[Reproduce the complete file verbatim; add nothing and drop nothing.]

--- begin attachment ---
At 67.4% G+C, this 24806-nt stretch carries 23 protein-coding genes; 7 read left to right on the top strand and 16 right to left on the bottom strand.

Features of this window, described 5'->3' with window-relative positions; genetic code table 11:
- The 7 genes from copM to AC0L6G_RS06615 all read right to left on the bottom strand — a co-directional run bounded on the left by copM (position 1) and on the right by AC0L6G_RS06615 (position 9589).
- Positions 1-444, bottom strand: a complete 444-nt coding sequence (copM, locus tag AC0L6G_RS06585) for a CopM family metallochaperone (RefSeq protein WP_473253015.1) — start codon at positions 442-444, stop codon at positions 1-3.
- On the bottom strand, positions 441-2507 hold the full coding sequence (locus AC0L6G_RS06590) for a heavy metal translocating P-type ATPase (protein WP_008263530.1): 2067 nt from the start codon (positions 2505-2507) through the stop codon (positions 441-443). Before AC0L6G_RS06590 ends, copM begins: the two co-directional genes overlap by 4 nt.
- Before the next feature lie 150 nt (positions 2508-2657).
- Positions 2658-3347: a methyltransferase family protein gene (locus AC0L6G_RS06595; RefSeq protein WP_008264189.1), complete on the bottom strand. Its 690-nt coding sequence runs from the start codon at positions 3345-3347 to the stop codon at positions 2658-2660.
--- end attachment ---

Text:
At 67.4% G+C, this 24806-nt stretch carries 23 protein-coding genes; 7 read left to right on the top strand and 16 right to left on the bottom strand.

Features of this window, described 5'->3' with window-relative positions; genetic code table 11:
- The 7 genes from copM to AC0L6G_RS06615 all read right to left on the bottom strand — a co-directional run bounded on the left by copM (position 1) and on the right by AC0L6G_RS06615 (position 9589).
- Positions 1-444, bottom strand: a complete 444-nt coding sequence (copM, locus tag AC0L6G_RS06585) for a CopM family metallochaperone (RefSeq protein WP_473253015.1) — start codon at positions 442-444, stop codon at positions 1-3.
- On the bottom strand, positions 441-2507 hold the full coding sequence (locus AC0L6G_RS06590) for a heavy metal translocating P-type ATPase (protein WP_008263530.1): 2067 nt from the start codon (positions 2505-2507) through the stop codon (positions 441-443). Before AC0L6G_RS06590 ends, copM begins: the two co-directional genes overlap by 4 nt.
- Before the next feature lie 150 nt (positions 2508-2657).
- Positions 2658-3347: a methyltransferase family protein gene (locus AC0L6G_RS06595; RefSeq protein WP_008264189.1), complete on the bottom strand. Its 690-nt coding sequence runs from the start codon at positions 3345-3347 to the stop codon at positions 2658-2660.